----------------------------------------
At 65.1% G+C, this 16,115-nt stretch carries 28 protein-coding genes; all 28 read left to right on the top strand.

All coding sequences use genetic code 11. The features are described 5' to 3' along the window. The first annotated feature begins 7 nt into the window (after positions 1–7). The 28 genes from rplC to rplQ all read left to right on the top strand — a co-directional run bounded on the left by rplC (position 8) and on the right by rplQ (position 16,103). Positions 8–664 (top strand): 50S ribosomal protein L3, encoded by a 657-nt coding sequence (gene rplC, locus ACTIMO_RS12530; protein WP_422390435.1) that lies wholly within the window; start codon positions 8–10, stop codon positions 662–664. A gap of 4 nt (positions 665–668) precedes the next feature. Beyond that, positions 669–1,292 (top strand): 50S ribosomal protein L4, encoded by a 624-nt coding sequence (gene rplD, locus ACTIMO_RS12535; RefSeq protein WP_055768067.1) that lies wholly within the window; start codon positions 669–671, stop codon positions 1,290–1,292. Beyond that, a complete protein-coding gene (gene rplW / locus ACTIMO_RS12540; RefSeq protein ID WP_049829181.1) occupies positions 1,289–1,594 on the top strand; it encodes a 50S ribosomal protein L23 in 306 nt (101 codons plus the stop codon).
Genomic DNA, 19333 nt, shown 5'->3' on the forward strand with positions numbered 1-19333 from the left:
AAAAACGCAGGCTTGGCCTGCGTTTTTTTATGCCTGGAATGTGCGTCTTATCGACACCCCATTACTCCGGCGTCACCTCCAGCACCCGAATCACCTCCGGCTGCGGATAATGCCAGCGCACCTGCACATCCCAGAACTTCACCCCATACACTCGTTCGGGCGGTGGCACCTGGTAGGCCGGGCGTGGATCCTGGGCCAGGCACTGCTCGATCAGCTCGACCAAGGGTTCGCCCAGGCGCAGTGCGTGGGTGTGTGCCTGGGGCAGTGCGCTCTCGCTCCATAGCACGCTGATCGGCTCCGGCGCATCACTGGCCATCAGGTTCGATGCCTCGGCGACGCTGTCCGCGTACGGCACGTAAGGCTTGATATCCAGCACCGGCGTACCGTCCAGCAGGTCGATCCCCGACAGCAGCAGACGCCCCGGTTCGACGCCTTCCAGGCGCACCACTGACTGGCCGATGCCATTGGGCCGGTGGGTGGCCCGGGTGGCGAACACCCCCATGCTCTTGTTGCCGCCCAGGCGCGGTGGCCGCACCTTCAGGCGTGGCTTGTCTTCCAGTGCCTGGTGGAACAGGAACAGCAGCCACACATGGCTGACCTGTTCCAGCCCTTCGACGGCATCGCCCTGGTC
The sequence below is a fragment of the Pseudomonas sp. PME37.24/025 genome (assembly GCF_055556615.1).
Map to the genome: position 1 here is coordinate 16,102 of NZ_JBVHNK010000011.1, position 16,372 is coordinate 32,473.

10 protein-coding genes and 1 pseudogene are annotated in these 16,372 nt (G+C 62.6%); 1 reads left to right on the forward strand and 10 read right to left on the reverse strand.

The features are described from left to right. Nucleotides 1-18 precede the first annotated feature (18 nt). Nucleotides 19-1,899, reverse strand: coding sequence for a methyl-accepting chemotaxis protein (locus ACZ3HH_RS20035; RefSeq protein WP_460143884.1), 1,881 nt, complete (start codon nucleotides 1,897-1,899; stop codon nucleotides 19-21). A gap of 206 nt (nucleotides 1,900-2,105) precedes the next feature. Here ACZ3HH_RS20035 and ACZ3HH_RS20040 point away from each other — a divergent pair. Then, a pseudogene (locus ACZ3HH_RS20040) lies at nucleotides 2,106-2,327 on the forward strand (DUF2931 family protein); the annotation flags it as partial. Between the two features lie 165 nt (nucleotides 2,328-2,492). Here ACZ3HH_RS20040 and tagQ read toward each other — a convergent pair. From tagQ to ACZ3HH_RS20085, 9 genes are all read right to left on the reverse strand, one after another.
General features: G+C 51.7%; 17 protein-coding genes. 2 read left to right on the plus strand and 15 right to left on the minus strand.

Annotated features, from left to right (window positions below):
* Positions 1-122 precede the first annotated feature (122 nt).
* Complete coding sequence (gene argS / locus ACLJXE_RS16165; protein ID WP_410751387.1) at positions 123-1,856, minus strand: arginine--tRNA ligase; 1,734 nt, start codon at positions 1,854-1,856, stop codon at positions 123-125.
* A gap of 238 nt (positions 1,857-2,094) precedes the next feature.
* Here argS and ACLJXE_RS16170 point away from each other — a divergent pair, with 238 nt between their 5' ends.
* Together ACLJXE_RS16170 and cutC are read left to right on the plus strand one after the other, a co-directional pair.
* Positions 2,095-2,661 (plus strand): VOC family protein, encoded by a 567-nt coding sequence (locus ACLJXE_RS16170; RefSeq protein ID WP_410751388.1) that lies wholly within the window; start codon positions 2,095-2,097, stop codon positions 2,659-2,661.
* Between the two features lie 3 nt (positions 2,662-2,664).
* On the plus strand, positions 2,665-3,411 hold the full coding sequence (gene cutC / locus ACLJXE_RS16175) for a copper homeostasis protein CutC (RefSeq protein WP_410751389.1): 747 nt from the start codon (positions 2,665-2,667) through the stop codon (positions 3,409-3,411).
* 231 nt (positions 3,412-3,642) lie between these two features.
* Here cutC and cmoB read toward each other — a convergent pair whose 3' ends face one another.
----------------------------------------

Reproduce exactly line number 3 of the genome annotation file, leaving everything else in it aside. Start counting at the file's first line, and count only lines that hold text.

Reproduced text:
Genomic DNA, 19333 nt, shown 5'->3' on the forward strand with positions numbered 1-19333 from the left: